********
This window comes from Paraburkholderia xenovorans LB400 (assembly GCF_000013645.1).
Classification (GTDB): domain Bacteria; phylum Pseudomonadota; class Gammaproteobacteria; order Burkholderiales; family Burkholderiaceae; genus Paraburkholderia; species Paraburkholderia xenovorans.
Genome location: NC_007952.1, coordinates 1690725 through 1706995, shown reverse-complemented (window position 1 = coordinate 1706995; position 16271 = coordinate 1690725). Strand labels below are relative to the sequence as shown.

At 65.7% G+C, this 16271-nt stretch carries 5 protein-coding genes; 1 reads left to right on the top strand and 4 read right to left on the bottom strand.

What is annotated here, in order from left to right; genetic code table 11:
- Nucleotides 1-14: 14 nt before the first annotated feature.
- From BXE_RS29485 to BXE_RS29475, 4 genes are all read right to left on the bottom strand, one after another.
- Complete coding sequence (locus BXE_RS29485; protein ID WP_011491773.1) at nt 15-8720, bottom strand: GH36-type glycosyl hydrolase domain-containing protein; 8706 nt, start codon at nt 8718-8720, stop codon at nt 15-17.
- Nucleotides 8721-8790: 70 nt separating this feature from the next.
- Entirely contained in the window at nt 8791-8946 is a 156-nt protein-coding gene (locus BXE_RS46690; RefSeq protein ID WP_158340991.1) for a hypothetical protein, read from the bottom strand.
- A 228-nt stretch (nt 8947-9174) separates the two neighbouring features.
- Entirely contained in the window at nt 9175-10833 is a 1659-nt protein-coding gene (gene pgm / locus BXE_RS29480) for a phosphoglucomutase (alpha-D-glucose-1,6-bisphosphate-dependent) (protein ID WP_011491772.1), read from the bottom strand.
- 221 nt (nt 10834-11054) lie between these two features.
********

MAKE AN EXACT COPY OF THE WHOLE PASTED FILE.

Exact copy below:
This window comes from Paraburkholderia xenovorans LB400 (assembly GCF_000013645.1).
Classification (GTDB): domain Bacteria; phylum Pseudomonadota; class Gammaproteobacteria; order Burkholderiales; family Burkholderiaceae; genus Paraburkholderia; species Paraburkholderia xenovorans.
Genome location: NC_007952.1, coordinates 1690725 through 1706995, shown reverse-complemented (window position 1 = coordinate 1706995; position 16271 = coordinate 1690725). Strand labels below are relative to the sequence as shown.

At 65.7% G+C, this 16271-nt stretch carries 5 protein-coding genes; 1 reads left to right on the top strand and 4 read right to left on the bottom strand.

What is annotated here, in order from left to right; genetic code table 11:
- Nucleotides 1-14: 14 nt before the first annotated feature.
- From BXE_RS29485 to BXE_RS29475, 4 genes are all read right to left on the bottom strand, one after another.
- Complete coding sequence (locus BXE_RS29485; protein ID WP_011491773.1) at nt 15-8720, bottom strand: GH36-type glycosyl hydrolase domain-containing protein; 8706 nt, start codon at nt 8718-8720, stop codon at nt 15-17.
- Nucleotides 8721-8790: 70 nt separating this feature from the next.
- Entirely contained in the window at nt 8791-8946 is a 156-nt protein-coding gene (locus BXE_RS46690; RefSeq protein ID WP_158340991.1) for a hypothetical protein, read from the bottom strand.
- A 228-nt stretch (nt 8947-9174) separates the two neighbouring features.
- Entirely contained in the window at nt 9175-10833 is a 1659-nt protein-coding gene (gene pgm / locus BXE_RS29480) for a phosphoglucomutase (alpha-D-glucose-1,6-bisphosphate-dependent) (protein ID WP_011491772.1), read from the bottom strand.
- 221 nt (nt 10834-11054) lie between these two features.